Rep. Steve King meets constituents at town hall after controversial comments

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Congressman Steve King is talking with Iowa voters this weekend after his controversial comments on rape and incest made national headlines.

Iowa Rep. Steve King at town hall - CNN

A lot of the voters had tough questions for the congressman in one of the first town halls since his comments.

Since January, Congressman King has been making his way around each county in the 4th Congressional District, holding town halls. The hot topics such as immigration, gun control and even his recent comments about rape and incest.

Ashley Wolftornabane asked him, "I've seen that you defended it by saying that no one can argue with the factual bases that race and incest have contributed a lot to humanity. Do you still stand by that?"

King said, “The factual and thought-provoking statements sometimes are more than people can handle. I'm defending innocent unborn human life. Here's my message: I'm the author of the heartbeat bill at the national level and also at the state level. I did not let there be exceptions for rape and incest in that bill because those babies that are born as a product of those actives are as precious as you are or any of my grandchildren are."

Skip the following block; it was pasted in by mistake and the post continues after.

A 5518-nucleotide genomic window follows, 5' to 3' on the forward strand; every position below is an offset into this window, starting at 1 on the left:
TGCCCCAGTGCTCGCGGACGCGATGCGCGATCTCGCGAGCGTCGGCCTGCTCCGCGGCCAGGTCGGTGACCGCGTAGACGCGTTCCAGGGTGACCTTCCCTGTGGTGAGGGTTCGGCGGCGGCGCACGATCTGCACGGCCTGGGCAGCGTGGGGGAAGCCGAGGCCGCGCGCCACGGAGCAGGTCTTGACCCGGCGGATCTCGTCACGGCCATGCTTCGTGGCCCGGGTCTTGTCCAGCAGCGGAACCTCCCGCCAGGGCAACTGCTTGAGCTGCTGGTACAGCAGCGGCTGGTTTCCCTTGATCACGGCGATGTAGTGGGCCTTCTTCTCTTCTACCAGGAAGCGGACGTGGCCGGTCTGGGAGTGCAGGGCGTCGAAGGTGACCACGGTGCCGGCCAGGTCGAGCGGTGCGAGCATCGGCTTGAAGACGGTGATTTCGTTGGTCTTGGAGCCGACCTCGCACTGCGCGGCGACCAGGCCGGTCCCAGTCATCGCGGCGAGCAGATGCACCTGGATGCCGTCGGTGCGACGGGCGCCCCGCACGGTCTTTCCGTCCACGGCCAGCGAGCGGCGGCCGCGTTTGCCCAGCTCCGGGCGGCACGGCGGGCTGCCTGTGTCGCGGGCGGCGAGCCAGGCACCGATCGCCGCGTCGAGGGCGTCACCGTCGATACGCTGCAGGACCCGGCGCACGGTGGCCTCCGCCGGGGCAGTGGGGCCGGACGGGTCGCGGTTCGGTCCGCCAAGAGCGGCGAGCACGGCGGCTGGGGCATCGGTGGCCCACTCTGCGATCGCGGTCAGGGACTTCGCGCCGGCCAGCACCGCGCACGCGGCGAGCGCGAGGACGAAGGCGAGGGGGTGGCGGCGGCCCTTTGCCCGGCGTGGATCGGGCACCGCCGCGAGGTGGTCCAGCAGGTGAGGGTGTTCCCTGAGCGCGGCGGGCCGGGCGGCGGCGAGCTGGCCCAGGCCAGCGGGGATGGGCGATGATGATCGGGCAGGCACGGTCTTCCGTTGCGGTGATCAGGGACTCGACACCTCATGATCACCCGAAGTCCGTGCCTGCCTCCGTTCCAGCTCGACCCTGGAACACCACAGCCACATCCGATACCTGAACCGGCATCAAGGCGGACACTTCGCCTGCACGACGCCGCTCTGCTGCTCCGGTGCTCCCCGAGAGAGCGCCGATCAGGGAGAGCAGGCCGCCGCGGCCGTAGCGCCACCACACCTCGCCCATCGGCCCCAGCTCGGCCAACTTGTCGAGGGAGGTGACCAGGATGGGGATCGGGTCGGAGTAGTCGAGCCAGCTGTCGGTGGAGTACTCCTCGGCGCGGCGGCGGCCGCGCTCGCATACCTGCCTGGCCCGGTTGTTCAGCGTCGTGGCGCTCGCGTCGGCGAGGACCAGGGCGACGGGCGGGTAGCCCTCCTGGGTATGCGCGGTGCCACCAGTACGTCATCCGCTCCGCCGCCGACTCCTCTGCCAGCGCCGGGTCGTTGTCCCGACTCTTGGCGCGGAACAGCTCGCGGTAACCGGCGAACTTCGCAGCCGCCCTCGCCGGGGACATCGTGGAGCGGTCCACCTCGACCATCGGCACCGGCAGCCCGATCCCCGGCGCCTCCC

Several of the questions asked by the audience involved immigration.

Jose Ibarra said, "I have a laundry list of your quotes that are offensive or demeaning to immigrants. So my question to you is, how are you planning on making your image better in front of immigrants?"

King said, “I'm one of the people that says let’s not discriminate against people and lets not discriminate in favor of them either. I get called a lot of names because I stand ground on principal. I think you're reading some of this in Spanish because the watermelon quote is something I've never made."

Another topic that surfaced was about the proposed red flag laws, where a gun owner could have their guns taken away if someone deems them a threat to themselves or others without due process.

King said, “There needs to be at a minimum a constitutional due process."

Congressman King is once again facing a challenge from Democrat J.D. Scholten for his seat in the house. King kept his seat in the last election by just 3% of the district vote.

The clash with constituents wasn't the representative's first. King has had several tense exchanges since he was first elected to the house in 2003.

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